The Bureau of Labor Statistics (BLS) announced today that job losses in the first quarter of 2011 hit a record low. In the first quarter, employers eliminated the fewest jobs since the BLS began keeping track two decades ago. Job losses are now one-sixth below their pre-recession levels. Workers with jobs are less likely to lose them now than before the recession began.
This sounds absurd. At the start of the recession, the news was filled with stories of companies going bankrupt. The unemployment rate stands at 9 percent. Record-low job losses seem impossible.
They are not. Unemployment remains high because of another record announced today: Hiring at new businesses also hit a new low. Only 660,000 workers were hired at new business establishments — 27 percent fewer than when the recession began. Overall job creation, both at existing firms and at startups, has similarly fallen one-sixth since the recession began.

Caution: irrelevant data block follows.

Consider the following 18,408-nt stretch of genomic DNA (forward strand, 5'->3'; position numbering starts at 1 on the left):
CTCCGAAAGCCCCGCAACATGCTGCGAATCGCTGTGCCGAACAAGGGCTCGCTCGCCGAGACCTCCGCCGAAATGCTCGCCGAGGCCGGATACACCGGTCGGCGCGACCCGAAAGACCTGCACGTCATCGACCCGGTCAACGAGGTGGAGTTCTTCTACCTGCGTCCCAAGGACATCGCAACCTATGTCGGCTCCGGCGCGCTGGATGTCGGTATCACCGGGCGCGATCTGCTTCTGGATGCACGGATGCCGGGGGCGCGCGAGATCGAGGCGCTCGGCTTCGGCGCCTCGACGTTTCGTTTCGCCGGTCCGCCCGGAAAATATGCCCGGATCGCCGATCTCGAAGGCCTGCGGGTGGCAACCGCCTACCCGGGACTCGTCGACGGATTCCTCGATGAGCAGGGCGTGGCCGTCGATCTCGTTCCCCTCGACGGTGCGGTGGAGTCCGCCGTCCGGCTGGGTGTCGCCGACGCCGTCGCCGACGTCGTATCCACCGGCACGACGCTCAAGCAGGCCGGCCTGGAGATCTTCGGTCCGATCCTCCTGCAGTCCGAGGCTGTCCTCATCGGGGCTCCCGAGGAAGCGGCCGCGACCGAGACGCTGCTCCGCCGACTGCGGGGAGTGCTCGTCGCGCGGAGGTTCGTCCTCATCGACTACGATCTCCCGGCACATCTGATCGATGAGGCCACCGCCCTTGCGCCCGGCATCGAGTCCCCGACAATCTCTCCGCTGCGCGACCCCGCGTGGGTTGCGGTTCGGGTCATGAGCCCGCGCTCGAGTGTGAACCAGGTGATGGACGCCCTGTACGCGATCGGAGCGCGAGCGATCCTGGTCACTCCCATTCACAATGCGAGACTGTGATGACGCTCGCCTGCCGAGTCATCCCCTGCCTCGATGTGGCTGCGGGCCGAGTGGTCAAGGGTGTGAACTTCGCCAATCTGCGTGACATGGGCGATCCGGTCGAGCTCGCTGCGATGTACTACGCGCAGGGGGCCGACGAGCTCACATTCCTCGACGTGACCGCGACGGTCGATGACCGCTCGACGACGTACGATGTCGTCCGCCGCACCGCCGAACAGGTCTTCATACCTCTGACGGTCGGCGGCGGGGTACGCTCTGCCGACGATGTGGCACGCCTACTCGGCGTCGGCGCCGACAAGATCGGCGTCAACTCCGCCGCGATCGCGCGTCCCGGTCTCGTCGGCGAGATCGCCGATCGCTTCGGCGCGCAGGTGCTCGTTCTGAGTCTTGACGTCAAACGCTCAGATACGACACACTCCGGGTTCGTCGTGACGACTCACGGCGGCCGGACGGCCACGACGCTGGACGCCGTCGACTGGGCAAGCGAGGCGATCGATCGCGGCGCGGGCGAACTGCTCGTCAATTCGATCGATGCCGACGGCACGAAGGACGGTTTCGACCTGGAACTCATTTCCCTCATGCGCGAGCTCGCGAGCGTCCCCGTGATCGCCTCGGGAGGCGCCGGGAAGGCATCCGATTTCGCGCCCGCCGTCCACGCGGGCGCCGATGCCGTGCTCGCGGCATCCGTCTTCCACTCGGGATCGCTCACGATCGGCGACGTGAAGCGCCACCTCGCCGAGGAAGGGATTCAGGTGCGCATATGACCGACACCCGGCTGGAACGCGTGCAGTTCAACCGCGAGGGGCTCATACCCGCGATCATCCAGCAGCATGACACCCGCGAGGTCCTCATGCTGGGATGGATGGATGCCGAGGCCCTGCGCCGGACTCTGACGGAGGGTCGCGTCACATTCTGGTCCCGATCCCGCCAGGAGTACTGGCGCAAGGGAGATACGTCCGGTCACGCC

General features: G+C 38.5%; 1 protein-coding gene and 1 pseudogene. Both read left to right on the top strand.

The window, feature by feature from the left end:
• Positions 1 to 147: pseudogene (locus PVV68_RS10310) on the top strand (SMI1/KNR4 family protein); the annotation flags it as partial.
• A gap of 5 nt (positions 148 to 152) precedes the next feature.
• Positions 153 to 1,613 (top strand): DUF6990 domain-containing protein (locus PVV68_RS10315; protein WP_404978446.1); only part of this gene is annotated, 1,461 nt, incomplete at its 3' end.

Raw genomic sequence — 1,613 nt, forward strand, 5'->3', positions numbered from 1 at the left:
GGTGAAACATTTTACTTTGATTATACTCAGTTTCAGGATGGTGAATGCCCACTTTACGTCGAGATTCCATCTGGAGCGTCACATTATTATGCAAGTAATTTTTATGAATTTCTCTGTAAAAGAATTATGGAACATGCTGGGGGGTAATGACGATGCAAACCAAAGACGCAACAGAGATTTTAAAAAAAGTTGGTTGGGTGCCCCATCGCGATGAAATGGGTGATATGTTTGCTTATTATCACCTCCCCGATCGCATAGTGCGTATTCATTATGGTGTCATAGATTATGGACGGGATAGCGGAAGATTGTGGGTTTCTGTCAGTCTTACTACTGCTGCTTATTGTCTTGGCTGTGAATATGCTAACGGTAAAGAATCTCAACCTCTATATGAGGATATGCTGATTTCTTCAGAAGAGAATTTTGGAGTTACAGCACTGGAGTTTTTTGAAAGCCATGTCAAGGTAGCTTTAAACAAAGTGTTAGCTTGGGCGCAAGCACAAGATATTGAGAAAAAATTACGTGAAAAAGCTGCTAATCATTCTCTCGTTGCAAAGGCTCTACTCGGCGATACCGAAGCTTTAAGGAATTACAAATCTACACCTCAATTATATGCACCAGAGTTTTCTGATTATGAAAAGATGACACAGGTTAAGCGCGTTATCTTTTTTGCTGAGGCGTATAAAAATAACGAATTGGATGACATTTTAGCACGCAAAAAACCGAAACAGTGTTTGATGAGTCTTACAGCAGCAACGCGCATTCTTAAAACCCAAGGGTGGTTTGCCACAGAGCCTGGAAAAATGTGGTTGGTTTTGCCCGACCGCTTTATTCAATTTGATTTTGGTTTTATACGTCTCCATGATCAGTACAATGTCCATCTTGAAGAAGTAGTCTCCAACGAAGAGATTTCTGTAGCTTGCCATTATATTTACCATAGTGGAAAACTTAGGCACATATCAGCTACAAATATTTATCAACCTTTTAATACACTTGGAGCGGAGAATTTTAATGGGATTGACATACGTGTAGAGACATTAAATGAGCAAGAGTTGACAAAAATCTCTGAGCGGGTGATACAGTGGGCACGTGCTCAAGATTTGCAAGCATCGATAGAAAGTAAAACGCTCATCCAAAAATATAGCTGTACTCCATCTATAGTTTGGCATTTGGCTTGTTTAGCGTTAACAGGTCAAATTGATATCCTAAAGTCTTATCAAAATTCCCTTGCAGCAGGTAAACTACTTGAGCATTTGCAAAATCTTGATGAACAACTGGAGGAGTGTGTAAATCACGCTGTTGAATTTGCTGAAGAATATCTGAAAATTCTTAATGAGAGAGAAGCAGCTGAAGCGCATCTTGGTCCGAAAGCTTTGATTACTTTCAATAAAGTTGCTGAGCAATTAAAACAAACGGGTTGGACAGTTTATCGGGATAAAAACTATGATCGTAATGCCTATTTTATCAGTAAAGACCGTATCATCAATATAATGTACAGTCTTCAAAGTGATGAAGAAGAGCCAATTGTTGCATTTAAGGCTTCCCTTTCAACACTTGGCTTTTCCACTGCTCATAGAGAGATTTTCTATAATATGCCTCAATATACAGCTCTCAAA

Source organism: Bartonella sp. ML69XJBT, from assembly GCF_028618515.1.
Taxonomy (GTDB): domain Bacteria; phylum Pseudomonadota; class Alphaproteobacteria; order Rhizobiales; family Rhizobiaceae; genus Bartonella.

The economy has a job-creation problem. Entrepreneurs and investors are starting or expanding fewer businesses. Consequently, they need fewer new workers, making it very difficult for the unemployed to find work. If job creation had returned to normal at the recession’s end, unemployment would have returned to normal levels by now.
— James Sherk is senior policy analyst in labor economics at the Heritage Foundation.